Apart from understanding the ransomware tactics and techniques beyond encryption, it is equally important to understand how they arrive in the environment. Our recent analysis reveals that majority of ransomware families can be stopped at the exposure layer—web and email. In fact, Trend Micro has blocked more than 66 million ransomware-related spam, malicious URLs, and threats from January to May 2016.Read More
In an effort to develop a target base and increase the conversion rate of victims, ransomware perpetrators will try to veer away from well-known families and create new family sporting seemingly new techniques—with varying degrees of practicality.Read More
As a known banking Trojan center, it’s not surprising when Brazil’s cybercriminals launch what could be considered “banking Trojans as a service.” In this particular case, a skilled cybercriminal started offering a fully functional banking Trojan and its associated infrastructure for rent, to be used by less-skilled crooks.
This particular threat caught our eye because of its ad, which included demonstration videos on YouTube. Its creator, “Ric”, offers the services of this particular banking Trojan for rent, which costs approximately US$600 for a 10-day period. The service includes a comprehensive, highly capable, and well-designed console, as well as the capability to bypass additional authentication steps used by banks in Brazil.Read More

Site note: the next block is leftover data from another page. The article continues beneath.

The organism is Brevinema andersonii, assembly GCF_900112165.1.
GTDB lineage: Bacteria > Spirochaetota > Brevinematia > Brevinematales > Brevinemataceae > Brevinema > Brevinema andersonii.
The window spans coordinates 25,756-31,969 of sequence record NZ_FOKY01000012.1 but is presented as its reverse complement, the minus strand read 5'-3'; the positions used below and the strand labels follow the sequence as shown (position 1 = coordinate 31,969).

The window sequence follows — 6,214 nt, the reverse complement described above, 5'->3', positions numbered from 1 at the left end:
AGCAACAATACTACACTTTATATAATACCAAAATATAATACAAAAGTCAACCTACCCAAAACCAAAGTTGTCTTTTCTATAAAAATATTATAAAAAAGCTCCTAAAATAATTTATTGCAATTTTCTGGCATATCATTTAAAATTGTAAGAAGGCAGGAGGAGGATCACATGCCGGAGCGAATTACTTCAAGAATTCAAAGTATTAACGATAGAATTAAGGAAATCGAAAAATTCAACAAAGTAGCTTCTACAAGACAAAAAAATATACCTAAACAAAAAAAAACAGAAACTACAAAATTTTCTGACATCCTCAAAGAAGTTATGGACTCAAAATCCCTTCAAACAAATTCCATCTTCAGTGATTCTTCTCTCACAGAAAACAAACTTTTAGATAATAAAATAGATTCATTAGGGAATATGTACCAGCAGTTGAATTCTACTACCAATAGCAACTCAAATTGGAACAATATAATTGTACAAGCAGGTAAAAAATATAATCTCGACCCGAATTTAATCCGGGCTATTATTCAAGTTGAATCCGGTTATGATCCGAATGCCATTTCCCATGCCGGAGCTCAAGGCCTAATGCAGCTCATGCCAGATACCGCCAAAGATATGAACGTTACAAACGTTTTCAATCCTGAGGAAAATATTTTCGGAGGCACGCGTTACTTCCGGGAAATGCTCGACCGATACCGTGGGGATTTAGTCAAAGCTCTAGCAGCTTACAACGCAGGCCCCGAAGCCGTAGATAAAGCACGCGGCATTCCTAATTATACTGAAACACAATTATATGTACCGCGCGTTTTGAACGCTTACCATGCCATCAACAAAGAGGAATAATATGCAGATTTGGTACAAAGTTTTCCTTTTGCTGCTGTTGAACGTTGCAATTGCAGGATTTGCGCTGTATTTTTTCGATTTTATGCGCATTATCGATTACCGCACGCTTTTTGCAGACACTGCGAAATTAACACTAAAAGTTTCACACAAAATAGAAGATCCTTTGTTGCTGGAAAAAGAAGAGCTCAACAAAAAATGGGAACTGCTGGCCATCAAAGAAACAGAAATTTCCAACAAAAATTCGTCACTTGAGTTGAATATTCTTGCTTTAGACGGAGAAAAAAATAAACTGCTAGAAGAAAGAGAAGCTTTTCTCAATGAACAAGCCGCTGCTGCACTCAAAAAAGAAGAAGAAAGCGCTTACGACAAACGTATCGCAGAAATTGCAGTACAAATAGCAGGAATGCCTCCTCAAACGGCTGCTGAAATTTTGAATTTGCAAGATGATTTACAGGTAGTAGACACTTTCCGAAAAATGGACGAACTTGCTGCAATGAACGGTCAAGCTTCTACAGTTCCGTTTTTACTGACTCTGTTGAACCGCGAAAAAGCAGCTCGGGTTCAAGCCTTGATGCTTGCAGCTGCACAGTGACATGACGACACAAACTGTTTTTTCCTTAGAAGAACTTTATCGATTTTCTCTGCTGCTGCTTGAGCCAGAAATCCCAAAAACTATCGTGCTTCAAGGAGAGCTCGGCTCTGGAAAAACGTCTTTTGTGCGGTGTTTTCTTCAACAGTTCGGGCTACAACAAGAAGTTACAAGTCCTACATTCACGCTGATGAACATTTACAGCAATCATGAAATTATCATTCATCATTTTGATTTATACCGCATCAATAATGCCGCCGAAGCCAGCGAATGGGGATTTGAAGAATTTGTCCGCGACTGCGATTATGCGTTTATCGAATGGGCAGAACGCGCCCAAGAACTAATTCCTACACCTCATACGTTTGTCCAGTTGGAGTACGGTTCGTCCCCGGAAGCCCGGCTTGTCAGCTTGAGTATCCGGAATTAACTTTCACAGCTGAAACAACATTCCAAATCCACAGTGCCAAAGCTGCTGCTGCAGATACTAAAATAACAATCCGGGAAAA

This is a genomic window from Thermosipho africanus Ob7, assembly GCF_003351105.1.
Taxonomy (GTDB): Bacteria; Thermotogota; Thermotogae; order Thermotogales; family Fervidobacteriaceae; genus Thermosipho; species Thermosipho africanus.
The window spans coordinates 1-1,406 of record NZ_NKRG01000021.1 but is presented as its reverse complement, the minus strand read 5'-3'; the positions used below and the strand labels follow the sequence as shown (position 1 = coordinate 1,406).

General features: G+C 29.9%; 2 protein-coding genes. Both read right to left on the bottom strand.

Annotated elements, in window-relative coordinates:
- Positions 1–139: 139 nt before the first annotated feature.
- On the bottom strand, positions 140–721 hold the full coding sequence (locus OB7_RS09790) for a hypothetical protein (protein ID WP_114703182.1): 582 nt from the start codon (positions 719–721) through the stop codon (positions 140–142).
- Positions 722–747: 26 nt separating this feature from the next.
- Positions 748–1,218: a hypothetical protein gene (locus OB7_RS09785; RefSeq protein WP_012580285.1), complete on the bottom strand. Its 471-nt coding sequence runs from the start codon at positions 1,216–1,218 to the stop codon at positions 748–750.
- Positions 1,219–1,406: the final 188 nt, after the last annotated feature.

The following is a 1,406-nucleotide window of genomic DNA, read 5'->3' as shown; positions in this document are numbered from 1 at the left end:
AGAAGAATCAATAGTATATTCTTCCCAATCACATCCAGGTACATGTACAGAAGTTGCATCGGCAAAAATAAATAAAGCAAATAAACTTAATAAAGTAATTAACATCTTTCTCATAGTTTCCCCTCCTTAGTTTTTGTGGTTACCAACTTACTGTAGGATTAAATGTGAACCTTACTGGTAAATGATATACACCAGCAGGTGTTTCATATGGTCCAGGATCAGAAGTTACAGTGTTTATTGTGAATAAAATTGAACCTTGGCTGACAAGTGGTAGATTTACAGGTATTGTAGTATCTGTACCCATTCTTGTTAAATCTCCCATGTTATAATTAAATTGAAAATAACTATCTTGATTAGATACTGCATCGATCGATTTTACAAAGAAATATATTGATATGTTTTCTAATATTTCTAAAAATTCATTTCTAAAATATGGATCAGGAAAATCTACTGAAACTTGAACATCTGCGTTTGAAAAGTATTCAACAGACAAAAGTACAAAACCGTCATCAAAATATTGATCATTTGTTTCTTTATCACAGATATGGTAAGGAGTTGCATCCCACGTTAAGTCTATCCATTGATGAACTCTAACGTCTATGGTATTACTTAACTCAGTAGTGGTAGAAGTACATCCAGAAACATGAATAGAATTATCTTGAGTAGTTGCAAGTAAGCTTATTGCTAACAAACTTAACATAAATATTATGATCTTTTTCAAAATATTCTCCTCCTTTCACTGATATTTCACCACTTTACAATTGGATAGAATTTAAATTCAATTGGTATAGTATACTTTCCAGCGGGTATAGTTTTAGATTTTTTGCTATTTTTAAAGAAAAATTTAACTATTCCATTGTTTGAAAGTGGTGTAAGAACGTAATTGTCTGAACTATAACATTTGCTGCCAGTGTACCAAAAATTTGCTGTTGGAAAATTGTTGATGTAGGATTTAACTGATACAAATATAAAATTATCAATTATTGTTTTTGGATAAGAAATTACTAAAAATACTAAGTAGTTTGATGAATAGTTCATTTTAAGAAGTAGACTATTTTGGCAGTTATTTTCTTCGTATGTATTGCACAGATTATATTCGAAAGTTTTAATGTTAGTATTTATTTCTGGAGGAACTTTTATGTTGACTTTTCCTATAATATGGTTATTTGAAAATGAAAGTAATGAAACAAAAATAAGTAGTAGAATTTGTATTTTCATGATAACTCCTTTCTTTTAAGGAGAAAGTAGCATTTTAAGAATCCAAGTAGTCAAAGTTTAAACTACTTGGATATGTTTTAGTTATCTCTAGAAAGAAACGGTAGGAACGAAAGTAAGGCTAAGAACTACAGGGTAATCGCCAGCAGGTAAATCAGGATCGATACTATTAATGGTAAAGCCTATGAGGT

How do companies regardless of size and industry prepare for ransomware attacks? A recent study revealed that businesses are considering saving up Bitcoins, just in case they get hit by these threats and can recover their confidential files in a short span of time. While we don’t recommend succumbing to the ransom payment as it doesn’t guarantee that you’ll get your files back plus you’ll be prone to more ransomware attacks, we can’t also blame these large organizations and businesses for doing so.Read More
Users of the TeamViewer remote-access service have been complaining in recent weeks about how their systems have been hacked into, unauthorized purchases made on their cards, their bank accounts emptied. Initially it was believed that this was due to a hack into TeamViewer itself, but the company has denied this. Instead, they have blamed password re-use, especially with millions of old passwords in the wild thanks to disclosed social network breaches.
Others have speculated that malware could be in use somehow, and that may be the case. We have evidence that trojanized TeamViewer installer packages have been used in a spam campaign that resulted in attackers gaining remote access to various systems. While this particular spam campaign used an old version of TeamViewer, we can’t dismiss the possibility of other attacks using newer versions.Read More